Pain – A Biopsychosocial Approach
Pain is a complex process, rather than just a simple connection between nerves. Instead there is an interface between physical and psychology processes. Pain involves nerve stimulation, signals are sent to the brain where they are then processed and a ‘response’ sent back. During this process the pain signal can be modulated. Melzack & Wall (1965) developed ‘gate control theory’, as a way to explain how nerve signals were modulated. They suggested that when nerve signals arrive at the spinal area, specifically the ‘dorsal horn’, the balance of this activity could stimulate or inhibit the transmission to the next nerve. Thus, at this point a ‘gate’ is formed, with some nerve impulses being allowed through (gate opened) and others inhibited (gate closed).
The closing of a gate is regulated in the spinal cord by activity of nerve impulses. The brain can also send nerve signals to close the gate, blocking transmission. For example, in very stressful situations e.g. war or accidents, people who have severe injuries may not at the time of the injury experience pain; as their attention is focussed on survival; thus the gate is closed and pain is not experienced. Additional influences are certain chemicals e.g. endorphins, which have an anajelsic effect. The release of these can be raised by exercise, but lowered by stress. Factors such as focusing on pain, stress/tension, anxiety and depression are thought to open the gate and intensify the experience of pain. Thus, pain experience is modulated by sensory feedback and higher central nervous system influences.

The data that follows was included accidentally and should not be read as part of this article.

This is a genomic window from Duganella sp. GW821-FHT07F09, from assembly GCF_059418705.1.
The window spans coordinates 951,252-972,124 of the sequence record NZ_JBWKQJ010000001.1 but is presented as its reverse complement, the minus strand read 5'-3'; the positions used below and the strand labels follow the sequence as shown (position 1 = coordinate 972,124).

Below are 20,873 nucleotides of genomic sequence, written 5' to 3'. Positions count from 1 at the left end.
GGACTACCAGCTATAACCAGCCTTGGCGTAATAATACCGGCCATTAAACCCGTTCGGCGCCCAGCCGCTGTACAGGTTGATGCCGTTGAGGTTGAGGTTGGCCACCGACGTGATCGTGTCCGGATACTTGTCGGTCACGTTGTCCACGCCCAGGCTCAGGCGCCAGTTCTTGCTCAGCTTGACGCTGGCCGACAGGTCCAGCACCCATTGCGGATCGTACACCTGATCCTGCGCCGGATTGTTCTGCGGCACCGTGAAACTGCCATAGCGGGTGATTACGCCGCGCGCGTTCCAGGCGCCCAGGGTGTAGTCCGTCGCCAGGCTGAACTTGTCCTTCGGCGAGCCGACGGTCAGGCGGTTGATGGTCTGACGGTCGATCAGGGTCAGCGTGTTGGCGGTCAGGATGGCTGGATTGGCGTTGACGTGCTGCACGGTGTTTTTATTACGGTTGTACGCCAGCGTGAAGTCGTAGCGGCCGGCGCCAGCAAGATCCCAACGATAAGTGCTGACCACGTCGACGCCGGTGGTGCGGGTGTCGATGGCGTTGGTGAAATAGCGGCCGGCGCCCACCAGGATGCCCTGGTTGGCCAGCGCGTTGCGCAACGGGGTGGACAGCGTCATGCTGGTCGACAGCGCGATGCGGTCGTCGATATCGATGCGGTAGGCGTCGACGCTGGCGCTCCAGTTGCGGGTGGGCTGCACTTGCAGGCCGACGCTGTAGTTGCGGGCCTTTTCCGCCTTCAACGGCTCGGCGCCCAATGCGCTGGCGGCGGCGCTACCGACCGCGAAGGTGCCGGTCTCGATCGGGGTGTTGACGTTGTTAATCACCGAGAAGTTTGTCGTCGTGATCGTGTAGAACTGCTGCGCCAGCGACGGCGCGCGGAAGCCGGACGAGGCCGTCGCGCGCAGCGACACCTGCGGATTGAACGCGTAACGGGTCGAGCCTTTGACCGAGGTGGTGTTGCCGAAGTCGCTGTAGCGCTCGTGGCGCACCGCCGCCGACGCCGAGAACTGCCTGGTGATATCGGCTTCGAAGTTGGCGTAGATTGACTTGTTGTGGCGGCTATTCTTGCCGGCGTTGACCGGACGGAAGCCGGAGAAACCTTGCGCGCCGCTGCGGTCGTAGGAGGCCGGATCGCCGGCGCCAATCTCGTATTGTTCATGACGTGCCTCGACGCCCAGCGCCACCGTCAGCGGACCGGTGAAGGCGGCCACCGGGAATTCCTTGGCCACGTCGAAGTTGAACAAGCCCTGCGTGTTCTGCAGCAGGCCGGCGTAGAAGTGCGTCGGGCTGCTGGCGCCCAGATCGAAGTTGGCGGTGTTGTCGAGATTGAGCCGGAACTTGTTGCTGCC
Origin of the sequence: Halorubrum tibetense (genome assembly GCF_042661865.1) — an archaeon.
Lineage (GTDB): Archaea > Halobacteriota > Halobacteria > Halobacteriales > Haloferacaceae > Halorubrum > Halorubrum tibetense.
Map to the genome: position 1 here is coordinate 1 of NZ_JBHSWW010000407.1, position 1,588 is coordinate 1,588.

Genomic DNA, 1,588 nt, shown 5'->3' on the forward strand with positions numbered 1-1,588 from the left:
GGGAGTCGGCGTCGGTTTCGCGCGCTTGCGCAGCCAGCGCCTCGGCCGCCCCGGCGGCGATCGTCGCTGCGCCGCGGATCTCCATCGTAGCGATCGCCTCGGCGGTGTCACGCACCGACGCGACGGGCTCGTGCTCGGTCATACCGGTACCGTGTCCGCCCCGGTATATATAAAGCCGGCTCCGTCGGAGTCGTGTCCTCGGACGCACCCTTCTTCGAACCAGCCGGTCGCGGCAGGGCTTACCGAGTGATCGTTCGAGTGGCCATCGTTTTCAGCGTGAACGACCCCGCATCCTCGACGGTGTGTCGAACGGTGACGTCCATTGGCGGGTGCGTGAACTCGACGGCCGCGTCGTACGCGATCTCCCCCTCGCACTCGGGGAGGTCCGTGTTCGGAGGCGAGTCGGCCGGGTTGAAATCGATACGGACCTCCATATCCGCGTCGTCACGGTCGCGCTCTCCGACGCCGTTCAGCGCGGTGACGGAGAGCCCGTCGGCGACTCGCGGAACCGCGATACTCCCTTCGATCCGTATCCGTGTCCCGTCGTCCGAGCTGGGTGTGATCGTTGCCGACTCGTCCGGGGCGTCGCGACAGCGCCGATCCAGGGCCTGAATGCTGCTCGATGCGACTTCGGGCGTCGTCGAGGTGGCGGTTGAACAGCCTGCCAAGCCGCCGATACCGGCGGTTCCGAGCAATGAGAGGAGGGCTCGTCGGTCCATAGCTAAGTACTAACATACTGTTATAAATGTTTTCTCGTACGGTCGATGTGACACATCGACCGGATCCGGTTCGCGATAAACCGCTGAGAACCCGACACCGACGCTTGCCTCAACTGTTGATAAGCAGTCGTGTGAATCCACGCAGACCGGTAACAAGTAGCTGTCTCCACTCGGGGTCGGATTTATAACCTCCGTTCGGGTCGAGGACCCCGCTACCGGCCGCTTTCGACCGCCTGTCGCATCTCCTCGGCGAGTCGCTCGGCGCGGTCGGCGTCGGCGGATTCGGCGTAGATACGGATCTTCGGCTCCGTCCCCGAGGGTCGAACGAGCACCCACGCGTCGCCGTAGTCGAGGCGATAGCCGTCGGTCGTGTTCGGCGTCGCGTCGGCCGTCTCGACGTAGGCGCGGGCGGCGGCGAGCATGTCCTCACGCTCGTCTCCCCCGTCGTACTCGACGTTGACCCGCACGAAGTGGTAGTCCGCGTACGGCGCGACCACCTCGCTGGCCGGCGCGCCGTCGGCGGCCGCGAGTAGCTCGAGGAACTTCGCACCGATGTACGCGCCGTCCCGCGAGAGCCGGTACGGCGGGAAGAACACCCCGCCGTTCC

Magnetic resonance imaging and PET scans, show that many parts of the brain are active during pain perception. Here pain emotions and behaviour are closely integrated, suggesting that the processing of emotions, behaviour and pain are closely linked. The processing taking place in the brain demonstrates the connectedness of perceptual, emotional, cognitive and behavioural aspects.
Behaviour influences the processing of pain perception, and may also have an impact on physiological changes. If an individual expects pain, it has been seen that this results in stimulation of the same areas of the brain as actual painful stimulus: ‘prediction’ of pain can contribute to the experience of pain.
Thus the experience of pain is both biological and psychological, and has psychosocial repercussions. A biopsychosocial approach to understanding and coping with pain takes into account the biological, psychological and social factors that affect the experience of and coping with pain, allowing for and encompassing a wider variety of treatment options.